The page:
7/26/2014 1:23 A.M. ET
Lyles set for first rehab start on Saturday
By Thomas Harding and Cody Ulm / MLB.com
DENVER -- Rockies right-hander Jordan Lyles is scheduled to throw 60 pitches Saturday for Class A Modesto in his first injury rehab start. Lyles sustained a broken left hand on June 4.
"This is new territory, my first rehab stint," said Lyles (5-1, 3.52 ERA in 12 starts). "It's been a while since I've been out there. I've been on the mound just a couple times between when I got hurt and now. It'll be exciting to be out there, facing people and getting back to working on my pitches."
Lyles is eligible to come off the 60-day disabled list on Aug. 4, which would have him in line to start at home against the Cubs Aug. 5. That means he'll make at least two rehab starts, although they could give him another if he needs it. Lyles said he will try to use a somewhat normal pitching plan during his rehab start Saturday.
"I'll throw everything, but maybe not as many sliders and cutters while I work on a curveball and changeup," Lyles said.
Lyles has been able to keep throwing because the injury was to his non-throwing hand.
Anderson exits with blister, expects to make next start
DENVER -- Rockies left-hander Brett Anderson bordered on dominant Friday night against the Pirates until leaving in the seventh with a blister on his left index finger. Still, Anderson pitched long enough and well enough to grab his first Rockies win as the Rockies prevailed, 8-1, at Coors field.
In his third start since missing 16 starts after breaking the index finger, Anderson held the Pirates scoreless for 6 1/3 inning, on two hits and four walks. Anderson gave up five runs in the first inning of his return game on July 13 against the Twins, but since then he has been outstanding -- two runs in 18 1/3 innings pitched. He held the Pirates to one run and four hits in seven innings at PNC Park on Saturday, and left with a 1-0 lead before bullpen struggles led to a 3-2, 11-inning loss.
The best news is Anderson does not expect the blister to affect his next start.
"It started bothering me in the bottom of the sixth, and then I started throwing some breaking balls in the seventh and it kind of caught," Anderson said. "I hopefully got it before anything major. They drained it and I don't foresee it being any kind of a problem."
Anderson left after walking Russell Martin for the third time in the game, with the Rockies leading, 1-0. He might not have pitched much longer, anyhow, since he was at 102 pitches when he was pulled.
Tommy Kahnle completed the seventh by forcing a Jordy Mercer fly ball and striking out Pedro Alvarez. The Rockies scored seven runs in the bottom of the seventh.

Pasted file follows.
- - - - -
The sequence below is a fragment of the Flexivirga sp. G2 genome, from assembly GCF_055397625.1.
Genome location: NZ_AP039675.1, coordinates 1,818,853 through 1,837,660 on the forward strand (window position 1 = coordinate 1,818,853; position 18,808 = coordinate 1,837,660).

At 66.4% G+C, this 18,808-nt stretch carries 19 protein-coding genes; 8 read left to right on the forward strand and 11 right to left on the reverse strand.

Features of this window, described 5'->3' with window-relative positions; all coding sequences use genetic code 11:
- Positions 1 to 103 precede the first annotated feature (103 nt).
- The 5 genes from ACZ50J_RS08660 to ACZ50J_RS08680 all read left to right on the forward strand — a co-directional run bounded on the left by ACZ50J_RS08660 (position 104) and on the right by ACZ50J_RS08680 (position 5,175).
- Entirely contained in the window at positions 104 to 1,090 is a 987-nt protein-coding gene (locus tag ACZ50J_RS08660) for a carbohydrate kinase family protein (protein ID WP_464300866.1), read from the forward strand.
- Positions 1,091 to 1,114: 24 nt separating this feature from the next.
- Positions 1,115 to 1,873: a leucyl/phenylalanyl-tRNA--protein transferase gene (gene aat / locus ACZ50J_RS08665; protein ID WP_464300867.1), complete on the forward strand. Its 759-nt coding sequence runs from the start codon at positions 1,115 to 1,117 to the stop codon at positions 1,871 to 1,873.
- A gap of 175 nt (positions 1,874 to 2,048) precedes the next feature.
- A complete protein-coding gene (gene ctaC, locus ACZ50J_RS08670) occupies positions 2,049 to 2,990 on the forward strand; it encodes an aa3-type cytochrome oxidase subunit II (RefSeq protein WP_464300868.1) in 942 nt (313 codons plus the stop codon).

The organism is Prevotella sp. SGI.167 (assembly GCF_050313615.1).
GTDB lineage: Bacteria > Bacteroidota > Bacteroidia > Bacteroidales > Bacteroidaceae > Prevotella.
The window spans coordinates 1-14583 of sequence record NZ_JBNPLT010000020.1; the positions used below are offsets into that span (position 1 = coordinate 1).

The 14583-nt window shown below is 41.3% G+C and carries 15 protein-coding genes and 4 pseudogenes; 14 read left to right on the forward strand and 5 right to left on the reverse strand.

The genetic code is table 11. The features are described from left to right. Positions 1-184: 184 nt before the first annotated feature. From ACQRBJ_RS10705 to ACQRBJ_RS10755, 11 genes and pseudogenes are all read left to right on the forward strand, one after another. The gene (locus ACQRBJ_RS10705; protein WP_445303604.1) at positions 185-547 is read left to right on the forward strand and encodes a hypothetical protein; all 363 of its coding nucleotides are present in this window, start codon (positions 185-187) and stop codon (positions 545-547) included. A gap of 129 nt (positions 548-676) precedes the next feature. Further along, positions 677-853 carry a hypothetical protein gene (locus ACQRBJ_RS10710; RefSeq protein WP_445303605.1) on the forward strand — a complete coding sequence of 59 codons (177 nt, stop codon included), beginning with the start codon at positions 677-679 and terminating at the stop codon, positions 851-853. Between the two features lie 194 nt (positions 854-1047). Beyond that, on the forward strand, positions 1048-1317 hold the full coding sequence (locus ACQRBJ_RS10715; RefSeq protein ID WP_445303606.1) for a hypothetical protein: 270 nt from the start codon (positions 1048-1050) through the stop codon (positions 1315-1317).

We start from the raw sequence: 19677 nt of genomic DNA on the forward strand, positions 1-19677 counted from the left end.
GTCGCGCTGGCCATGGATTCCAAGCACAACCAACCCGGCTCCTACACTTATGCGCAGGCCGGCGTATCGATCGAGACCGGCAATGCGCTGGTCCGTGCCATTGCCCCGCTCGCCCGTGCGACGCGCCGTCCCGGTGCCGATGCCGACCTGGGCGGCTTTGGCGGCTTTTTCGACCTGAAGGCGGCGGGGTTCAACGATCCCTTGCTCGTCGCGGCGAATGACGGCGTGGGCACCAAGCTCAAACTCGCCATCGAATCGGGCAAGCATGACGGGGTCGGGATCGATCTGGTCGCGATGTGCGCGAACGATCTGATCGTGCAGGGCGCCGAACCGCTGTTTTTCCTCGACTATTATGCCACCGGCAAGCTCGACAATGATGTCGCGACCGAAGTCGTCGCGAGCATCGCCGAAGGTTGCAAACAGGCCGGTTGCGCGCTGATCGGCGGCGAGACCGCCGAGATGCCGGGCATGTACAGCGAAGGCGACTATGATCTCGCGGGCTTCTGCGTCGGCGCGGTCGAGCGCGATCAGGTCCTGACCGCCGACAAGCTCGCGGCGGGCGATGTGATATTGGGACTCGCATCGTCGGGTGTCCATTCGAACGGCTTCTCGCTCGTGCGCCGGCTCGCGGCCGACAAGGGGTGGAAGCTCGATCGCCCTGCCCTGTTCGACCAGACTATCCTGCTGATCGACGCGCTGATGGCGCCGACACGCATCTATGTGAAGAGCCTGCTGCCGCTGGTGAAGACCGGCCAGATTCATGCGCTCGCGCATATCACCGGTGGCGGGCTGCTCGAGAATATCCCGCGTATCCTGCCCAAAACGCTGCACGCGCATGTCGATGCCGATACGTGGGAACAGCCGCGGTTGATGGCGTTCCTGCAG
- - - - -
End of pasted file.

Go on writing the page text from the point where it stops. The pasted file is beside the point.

Anderson retired 12 of the first 13 hitters he faced before Neil Walker singled to lead off the fifth. Two batters later, he forced a Mercer double-play grounder -- a replay challenge tried to make it a triple play, but was unsuccessful.
In his first outing at Coors, the Twins game, Anderson said pitching at Coors Field was an adjustment. Call it an adjustment made.
"I was down in the zone, my stuff was getting crisper -- better and better -- and my velocity is coming back," Anderson said. "Apparently, I hate strikeouts [he had one] and I'm scared of Russell Martin. Other than that, it was pretty good."
Rockies catcher Wilin Rosario said, "He threw a lot of strikes -- so many strikes, sometimes I need balls and he's still throwing strikes. I'm enjoying catching him. I feel fresh, like I could go catch again. It was a fun, quick tempo."
Anderson can strike out hitters if called upon to do so. He fanned eight the last time he faced the Pirates.
"I'm glad we don't have to see him anymore," Pirates manager Clint Hurdle said. "He's been as effective as any pitcher we've seen this season."
Anderson's two stellar starts against the Pirates came on the heels of strong work by lefty Jorge De La Rosa, who held the Pirates to one run in six innings last Friday in a game the Rockies lost, and struck out 11 in 7 1/3 innings of a win against the Nationals on Wednesday.
The Rockies acquired Anderson, 26, from the Athletics during the winter in hopes he could provide front-end talent to the rotation. He broke his index finger in his third start of the year. But if Anderson can stay healthy -- Friday was his first win since last April 7, before foot and ankle injuries hampered his season with the A's -- he gives the Rockies another lefty stalwart at the top of the rotation.
Although De La Rosa and Anderson -- De La Rosa more prominently -- have been mentioned in reports of possible trades, the Rockies could easily have both back next season. De La Rosa will be a free agent, but the club could use a $14 million qualifying offer, which would ensure Draft pick compensation if he were to leave, as the basis for a new deal. The club has a $12 million option on Anderson.
Arenado benched after not hustling to first